The issue of using a thing to justify having it is one psychological element, but I think this is the foundational issue. Cops are immune to punishment, so they have no incentive to do their job properly. It encourages neglect, abuse, and corruption. Giving them a new toy makes a bad situation worse.

  7. 7
    Dennis N

    Why am I left thinking of the ED-209? Were these drones possibly made by Omni Consumer Products?

  8. 8
    Aquaria

    Here’s one way I can almost guarantee it will be used: The infrared scanner will likely be used to look for grow lamps in homes that can be used to grow marijuana.

    I bet it will also be sensitive to skin color in places like Texas and Mississippi, and maybe for non-hick accents as well.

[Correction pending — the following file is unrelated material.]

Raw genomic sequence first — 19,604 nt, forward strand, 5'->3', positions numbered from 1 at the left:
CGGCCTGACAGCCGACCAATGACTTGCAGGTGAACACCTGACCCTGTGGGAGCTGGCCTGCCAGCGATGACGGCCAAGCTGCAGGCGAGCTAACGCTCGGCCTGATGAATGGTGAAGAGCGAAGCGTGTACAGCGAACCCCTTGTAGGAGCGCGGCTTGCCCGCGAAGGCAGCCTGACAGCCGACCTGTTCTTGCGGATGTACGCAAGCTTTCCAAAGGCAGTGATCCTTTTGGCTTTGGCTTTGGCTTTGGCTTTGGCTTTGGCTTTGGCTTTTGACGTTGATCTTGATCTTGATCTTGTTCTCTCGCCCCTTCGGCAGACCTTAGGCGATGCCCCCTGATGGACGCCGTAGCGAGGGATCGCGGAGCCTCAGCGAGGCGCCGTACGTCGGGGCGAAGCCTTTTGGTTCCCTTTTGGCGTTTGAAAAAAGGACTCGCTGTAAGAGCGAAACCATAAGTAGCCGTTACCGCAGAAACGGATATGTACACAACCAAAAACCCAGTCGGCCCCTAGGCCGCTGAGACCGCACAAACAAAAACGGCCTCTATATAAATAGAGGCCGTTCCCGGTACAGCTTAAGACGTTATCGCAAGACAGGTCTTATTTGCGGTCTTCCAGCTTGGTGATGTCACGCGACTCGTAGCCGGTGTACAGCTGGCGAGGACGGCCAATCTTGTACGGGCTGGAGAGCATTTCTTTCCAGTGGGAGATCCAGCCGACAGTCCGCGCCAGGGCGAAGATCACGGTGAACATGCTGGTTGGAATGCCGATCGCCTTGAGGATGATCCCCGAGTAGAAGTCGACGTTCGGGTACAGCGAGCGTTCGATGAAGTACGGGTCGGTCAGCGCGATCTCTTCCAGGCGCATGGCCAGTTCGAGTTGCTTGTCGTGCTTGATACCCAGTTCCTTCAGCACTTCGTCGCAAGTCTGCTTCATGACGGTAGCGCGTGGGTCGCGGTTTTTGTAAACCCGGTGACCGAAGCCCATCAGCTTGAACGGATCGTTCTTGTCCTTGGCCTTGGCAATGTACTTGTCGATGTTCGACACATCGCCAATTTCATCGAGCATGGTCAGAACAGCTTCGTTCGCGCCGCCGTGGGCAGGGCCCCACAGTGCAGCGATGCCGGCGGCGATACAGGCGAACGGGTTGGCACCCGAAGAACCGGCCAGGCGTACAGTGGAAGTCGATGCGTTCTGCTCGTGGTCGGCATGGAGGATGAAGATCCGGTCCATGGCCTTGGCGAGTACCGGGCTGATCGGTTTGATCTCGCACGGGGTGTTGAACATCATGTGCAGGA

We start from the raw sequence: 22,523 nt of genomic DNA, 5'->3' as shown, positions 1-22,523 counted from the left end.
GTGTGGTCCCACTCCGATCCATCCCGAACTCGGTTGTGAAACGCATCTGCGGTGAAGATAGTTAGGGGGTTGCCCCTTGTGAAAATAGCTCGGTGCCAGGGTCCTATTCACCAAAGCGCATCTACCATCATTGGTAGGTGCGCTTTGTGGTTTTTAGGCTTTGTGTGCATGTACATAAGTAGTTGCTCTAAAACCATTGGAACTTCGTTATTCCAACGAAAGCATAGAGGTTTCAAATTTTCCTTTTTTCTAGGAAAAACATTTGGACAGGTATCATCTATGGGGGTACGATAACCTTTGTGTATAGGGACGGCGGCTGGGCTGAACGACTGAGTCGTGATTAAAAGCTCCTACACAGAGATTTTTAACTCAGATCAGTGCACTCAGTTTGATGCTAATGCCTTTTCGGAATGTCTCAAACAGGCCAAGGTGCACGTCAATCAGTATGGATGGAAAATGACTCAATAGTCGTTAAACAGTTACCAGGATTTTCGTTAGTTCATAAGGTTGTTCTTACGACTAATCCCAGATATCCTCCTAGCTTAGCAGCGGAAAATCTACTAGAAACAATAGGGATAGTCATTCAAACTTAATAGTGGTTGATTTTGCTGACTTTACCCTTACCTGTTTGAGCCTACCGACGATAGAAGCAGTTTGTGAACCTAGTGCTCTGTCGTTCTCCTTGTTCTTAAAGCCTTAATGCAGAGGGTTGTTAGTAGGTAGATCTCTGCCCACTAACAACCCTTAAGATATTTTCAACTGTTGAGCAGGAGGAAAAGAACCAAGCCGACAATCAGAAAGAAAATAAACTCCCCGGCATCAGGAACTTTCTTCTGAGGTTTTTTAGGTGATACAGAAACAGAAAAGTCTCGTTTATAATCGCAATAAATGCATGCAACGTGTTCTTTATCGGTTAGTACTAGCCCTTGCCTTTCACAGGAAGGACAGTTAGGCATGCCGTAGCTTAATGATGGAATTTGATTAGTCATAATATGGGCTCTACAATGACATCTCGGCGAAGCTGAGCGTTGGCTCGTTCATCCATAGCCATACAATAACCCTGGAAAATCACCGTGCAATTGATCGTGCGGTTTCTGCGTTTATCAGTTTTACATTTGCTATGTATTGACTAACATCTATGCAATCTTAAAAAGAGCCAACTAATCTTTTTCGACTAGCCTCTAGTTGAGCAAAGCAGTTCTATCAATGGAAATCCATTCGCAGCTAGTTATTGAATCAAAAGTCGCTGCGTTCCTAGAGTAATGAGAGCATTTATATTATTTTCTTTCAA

9. 9
    Modusoperandi

    To be fair, Ed, at least they got the right house.

  10. 10
    Francisco Bacopa

    I’m not surprised it’s Montgomery County. Looks from the article that Houston’s drone program has been suspended. I’ll keep my eyes open though.

    I use CFL security lights to grow aquatic plants. I have been very careful to leave the vertical blinds open a bit to let the police have a good look at my grow tanks. I am almost certain they’ve had a peek and marked me as not a suspect.

  11. 11
    Doug Little

    I use CFL security lights to grow aquatic plants. I have been very careful to leave the vertical blinds open a bit to let the police have a good look at my grow tanks. I am almost certain they’ve had a peek and marked me as not a suspect.

    So what your saying is if indeed you were growing something else you could use this as cover.

  12. 12
    LightningRose

    Sheeeeit! An unmanned helicopter in a state that practically requires it’s residents to be armed?

    Some police equipment is just needin’ to be shot at!

  13. 13
    uzza

    To spend $300,000 for a new toy, that’s pretty exciting for us here.
    Spending it for women’s shelter, say, to help victims of domestic violence, that doesn’t excite us.